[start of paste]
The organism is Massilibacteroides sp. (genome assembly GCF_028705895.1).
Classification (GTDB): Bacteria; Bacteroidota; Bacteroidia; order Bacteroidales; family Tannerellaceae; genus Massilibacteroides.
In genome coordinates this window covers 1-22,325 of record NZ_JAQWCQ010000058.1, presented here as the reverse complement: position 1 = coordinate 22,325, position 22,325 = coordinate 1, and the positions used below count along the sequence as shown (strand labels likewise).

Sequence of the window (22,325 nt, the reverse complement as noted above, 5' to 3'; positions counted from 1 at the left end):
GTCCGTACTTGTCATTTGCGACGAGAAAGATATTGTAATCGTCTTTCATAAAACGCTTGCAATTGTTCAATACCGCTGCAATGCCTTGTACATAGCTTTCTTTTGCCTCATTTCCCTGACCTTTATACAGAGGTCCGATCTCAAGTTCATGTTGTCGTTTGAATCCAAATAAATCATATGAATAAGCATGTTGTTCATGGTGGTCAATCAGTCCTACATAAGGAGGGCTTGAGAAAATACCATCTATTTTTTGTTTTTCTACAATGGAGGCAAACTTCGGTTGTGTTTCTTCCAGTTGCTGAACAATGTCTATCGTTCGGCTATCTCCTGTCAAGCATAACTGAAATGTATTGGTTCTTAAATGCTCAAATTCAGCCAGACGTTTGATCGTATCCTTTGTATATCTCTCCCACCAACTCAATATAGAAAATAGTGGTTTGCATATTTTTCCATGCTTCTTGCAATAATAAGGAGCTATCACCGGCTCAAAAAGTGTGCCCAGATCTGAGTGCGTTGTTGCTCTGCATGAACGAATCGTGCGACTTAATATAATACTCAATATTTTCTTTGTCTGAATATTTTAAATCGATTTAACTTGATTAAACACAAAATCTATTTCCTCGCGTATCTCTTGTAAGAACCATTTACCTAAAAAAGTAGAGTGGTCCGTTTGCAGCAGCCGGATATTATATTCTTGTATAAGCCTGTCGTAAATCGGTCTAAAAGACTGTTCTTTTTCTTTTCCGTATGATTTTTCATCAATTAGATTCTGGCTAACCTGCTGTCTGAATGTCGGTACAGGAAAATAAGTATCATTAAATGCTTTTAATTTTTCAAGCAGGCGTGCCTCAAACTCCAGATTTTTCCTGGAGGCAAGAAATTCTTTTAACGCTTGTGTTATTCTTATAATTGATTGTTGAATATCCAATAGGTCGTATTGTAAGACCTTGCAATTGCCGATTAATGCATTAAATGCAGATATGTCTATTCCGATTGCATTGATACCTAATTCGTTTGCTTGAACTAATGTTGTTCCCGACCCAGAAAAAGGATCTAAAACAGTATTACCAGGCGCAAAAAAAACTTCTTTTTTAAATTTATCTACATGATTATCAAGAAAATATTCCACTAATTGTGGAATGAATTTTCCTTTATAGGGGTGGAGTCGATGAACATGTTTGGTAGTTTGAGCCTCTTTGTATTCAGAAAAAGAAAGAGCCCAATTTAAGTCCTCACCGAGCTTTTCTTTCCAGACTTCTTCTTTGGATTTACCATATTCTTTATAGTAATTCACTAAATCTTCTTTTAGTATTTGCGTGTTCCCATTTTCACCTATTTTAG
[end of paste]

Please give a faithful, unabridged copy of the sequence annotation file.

The organism is Massilibacteroides sp. (genome assembly GCF_028705895.1).
Classification (GTDB): Bacteria; Bacteroidota; Bacteroidia; order Bacteroidales; family Tannerellaceae; genus Massilibacteroides.
In genome coordinates this window covers 1-22,325 of record NZ_JAQWCQ010000058.1, presented here as the reverse complement: position 1 = coordinate 22,325, position 22,325 = coordinate 1, and the positions used below count along the sequence as shown (strand labels likewise).

Sequence of the window (22,325 nt, the reverse complement as noted above, 5' to 3'; positions counted from 1 at the left end):
GTCCGTACTTGTCATTTGCGACGAGAAAGATATTGTAATCGTCTTTCATAAAACGCTTGCAATTGTTCAATACCGCTGCAATGCCTTGTACATAGCTTTCTTTTGCCTCATTTCCCTGACCTTTATACAGAGGTCCGATCTCAAGTTCATGTTGTCGTTTGAATCCAAATAAATCATATGAATAAGCATGTTGTTCATGGTGGTCAATCAGTCCTACATAAGGAGGGCTTGAGAAAATACCATCTATTTTTTGTTTTTCTACAATGGAGGCAAACTTCGGTTGTGTTTCTTCCAGTTGCTGAACAATGTCTATCGTTCGGCTATCTCCTGTCAAGCATAACTGAAATGTATTGGTTCTTAAATGCTCAAATTCAGCCAGACGTTTGATCGTATCCTTTGTATATCTCTCCCACCAACTCAATATAGAAAATAGTGGTTTGCATATTTTTCCATGCTTCTTGCAATAATAAGGAGCTATCACCGGCTCAAAAAGTGTGCCCAGATCTGAGTGCGTTGTTGCTCTGCATGAACGAATCGTGCGACTTAATATAATACTCAATATTTTCTTTGTCTGAATATTTTAAATCGATTTAACTTGATTAAACACAAAATCTATTTCCTCGCGTATCTCTTGTAAGAACCATTTACCTAAAAAAGTAGAGTGGTCCGTTTGCAGCAGCCGGATATTATATTCTTGTATAAGCCTGTCGTAAATCGGTCTAAAAGACTGTTCTTTTTCTTTTCCGTATGATTTTTCATCAATTAGATTCTGGCTAACCTGCTGTCTGAATGTCGGTACAGGAAAATAAGTATCATTAAATGCTTTTAATTTTTCAAGCAGGCGTGCCTCAAACTCCAGATTTTTCCTGGAGGCAAGAAATTCTTTTAACGCTTGTGTTATTCTTATAATTGATTGTTGAATATCCAATAGGTCGTATTGTAAGACCTTGCAATTGCCGATTAATGCATTAAATGCAGATATGTCTATTCCGATTGCATTGATACCTAATTCGTTTGCTTGAACTAATGTTGTTCCCGACCCAGAAAAAGGATCTAAAACAGTATTACCAGGCGCAAAAAAAACTTCTTTTTTAAATTTATCTACATGATTATCAAGAAAATATTCCACTAATTGTGGAATGAATTTTCCTTTATAGGGGTGGAGTCGATGAACATGTTTGGTAGTTTGAGCCTCTTTGTATTCAGAAAAAGAAAGAGCCCAATTTAAGTCCTCACCGAGCTTTTCTTTCCAGACTTCTTCTTTGGATTTACCATATTCTTTATAGTAATTCACTAAATCTTCTTTTAGTATTTGCGTGTTCCCATTTTCACCTATTTTAG